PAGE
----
Can Proteus grow on nutrient agar?

Can Proteus grow on nutrient agar?

Proteus mirabilis, P. vulgaris are widely recognised as human pathogens. These can grow on ordinary media like nutrient agar with a characteristic fishy or seminal odour.

How do you identify Proteus vulgaris?

Proteus vulgaris is a rod-shaped, nitrate-reducing, indole-positive and catalase-positive, hydrogen sulfide-producing, Gram-negative bacterium that inhabits the intestinal tracts of humans and animals. It can be found in soil, water, and fecal matter.

Which media used for the isolation of Proteus vulgaris?

Abstract. A medium containing heart infusion agar supplemented with bile salts, lithium chloride, sodium thiosulfate, and sodium citrate was developed for the selective growth of Proteus.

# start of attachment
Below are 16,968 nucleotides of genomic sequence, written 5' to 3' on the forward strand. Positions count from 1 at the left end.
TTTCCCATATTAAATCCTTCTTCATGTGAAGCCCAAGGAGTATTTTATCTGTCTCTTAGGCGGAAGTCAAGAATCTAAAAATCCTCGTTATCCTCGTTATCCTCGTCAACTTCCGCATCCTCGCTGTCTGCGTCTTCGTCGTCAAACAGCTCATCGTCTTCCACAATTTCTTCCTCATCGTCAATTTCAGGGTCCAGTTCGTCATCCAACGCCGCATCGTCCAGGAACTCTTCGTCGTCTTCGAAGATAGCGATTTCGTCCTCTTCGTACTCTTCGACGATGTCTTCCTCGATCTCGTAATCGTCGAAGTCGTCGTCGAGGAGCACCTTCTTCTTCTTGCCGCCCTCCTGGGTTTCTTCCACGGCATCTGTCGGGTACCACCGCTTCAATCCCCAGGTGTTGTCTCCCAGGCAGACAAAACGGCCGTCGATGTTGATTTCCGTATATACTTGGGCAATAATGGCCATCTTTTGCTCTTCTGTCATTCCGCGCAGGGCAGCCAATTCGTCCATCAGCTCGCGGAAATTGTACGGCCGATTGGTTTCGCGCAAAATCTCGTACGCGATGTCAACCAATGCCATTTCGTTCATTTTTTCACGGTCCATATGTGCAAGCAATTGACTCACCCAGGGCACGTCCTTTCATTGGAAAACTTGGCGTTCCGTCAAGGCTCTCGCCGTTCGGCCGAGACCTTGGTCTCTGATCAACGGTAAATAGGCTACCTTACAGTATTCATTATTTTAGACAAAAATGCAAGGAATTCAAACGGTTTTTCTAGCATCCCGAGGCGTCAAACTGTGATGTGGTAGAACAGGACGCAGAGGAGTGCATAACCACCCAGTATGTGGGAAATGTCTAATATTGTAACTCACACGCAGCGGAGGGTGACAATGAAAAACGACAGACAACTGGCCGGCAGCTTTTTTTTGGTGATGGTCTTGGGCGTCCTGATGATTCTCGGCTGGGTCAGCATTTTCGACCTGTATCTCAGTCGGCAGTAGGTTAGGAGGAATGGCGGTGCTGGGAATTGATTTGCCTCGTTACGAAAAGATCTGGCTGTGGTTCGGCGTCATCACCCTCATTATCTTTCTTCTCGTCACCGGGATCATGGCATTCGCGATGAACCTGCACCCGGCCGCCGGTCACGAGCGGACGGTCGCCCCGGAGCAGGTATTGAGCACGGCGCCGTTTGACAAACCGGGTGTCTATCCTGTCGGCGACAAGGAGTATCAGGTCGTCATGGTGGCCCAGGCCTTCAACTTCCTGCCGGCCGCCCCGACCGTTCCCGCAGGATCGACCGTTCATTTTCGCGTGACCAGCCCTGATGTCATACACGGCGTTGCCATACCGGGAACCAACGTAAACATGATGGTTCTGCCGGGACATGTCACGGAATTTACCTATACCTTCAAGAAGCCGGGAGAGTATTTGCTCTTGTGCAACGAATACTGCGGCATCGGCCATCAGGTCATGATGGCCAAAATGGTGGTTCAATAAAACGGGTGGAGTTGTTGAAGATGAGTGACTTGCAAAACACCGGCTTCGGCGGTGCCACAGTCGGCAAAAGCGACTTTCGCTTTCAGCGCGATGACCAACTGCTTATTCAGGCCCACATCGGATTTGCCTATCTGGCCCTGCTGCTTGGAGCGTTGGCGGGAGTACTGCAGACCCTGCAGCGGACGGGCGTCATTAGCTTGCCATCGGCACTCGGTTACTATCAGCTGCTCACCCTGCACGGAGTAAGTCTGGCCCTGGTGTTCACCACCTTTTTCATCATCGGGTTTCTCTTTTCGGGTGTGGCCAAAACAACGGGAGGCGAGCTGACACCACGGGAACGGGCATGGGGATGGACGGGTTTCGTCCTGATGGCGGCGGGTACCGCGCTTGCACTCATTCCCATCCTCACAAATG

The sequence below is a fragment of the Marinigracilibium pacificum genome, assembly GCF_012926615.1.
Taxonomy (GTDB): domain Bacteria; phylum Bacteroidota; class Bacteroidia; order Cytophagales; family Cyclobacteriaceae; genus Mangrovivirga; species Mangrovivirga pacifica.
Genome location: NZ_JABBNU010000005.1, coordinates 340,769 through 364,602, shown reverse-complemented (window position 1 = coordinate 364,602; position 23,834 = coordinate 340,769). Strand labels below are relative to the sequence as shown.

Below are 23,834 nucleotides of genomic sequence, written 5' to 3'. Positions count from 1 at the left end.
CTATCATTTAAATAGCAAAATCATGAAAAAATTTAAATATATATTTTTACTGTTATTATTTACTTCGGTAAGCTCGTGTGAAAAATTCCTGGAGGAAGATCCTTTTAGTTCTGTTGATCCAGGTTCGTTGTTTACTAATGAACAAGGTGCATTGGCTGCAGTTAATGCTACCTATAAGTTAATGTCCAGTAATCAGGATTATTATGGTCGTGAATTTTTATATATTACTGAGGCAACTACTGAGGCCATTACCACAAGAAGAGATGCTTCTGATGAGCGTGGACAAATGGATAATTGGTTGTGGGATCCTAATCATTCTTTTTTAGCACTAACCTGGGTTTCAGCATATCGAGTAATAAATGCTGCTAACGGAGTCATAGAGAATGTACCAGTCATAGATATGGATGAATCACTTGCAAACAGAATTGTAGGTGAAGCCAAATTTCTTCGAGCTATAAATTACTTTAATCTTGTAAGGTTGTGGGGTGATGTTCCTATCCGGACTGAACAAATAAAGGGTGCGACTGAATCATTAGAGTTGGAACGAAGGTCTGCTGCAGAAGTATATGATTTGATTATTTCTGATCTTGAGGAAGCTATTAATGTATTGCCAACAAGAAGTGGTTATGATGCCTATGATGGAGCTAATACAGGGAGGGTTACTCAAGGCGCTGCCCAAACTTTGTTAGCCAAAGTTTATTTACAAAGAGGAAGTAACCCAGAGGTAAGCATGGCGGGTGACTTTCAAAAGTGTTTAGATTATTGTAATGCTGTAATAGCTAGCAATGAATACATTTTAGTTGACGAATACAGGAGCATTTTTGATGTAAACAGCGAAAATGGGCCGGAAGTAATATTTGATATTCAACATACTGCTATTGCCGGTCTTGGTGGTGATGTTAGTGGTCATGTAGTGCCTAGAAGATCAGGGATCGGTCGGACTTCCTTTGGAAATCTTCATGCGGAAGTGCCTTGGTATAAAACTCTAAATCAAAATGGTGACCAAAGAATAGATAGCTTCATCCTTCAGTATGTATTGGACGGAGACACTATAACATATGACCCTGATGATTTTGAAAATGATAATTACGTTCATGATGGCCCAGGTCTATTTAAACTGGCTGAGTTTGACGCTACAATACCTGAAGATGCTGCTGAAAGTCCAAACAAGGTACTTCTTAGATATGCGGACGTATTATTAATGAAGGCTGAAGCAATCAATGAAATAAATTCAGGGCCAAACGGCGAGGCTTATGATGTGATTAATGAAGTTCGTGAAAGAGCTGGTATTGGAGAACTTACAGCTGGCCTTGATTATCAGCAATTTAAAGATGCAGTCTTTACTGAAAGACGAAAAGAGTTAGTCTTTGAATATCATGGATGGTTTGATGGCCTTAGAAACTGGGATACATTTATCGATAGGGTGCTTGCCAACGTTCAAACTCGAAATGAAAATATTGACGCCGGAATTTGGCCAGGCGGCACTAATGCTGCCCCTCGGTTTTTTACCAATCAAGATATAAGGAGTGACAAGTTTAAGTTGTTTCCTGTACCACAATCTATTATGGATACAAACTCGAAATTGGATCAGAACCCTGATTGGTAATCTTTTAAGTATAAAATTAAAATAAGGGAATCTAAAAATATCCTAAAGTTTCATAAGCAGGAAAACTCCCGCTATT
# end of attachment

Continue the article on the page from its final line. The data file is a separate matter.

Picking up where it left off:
How does E coli look on nutrient agar?

Cultural Characteristics of Escherichia Coli: On Nutrient agar, colonies are large, thick, greyish white, moist, smooth, opaque or translucent discs. Some strains may form “mucoid ” colonies. On MacConkey agar medium, colonies are bright pink due to lactose fermentation.

Which bacteria produces swarming on blood agar?

The Bacteriodetes — a group of bacteria that includes Cytophaga, Flavobacteria and Bacterioides — and the Myxobacteria, all lacking flagella, form flat spreading colonies on agar that Stanier 6, 7 described as swarms. All these bacteria are long flexible rods that spread rapidly on moist agar.

Does Proteus vulgaris grow on MacConkey Agar?

For pus & urine samples, blood agar and MacConkey agar are commonly used. Proteus grow on the Blood agar plate in successive waves to form a thin filmy layer of concentric circles ( swarming). Proteus do not swarm in the MacConkey agar medium and form smooth, pale or colourless (NLF) colonies.

Is Proteus vulgaris resistant to erythromycin?

vulgaris. Proteus species were susceptible to the antibiotics in varying amounts and susceptibility declined in the following order: Amikacin and Gentamicin (95.9%), Levofloxacin (93.0%), Ciprofloxacin and Penicillin (86.5%), Ofloxacin (82.4%), Erythromycin (81.1%), Ampicillin (77.0%) and Tetracycline (68.91%).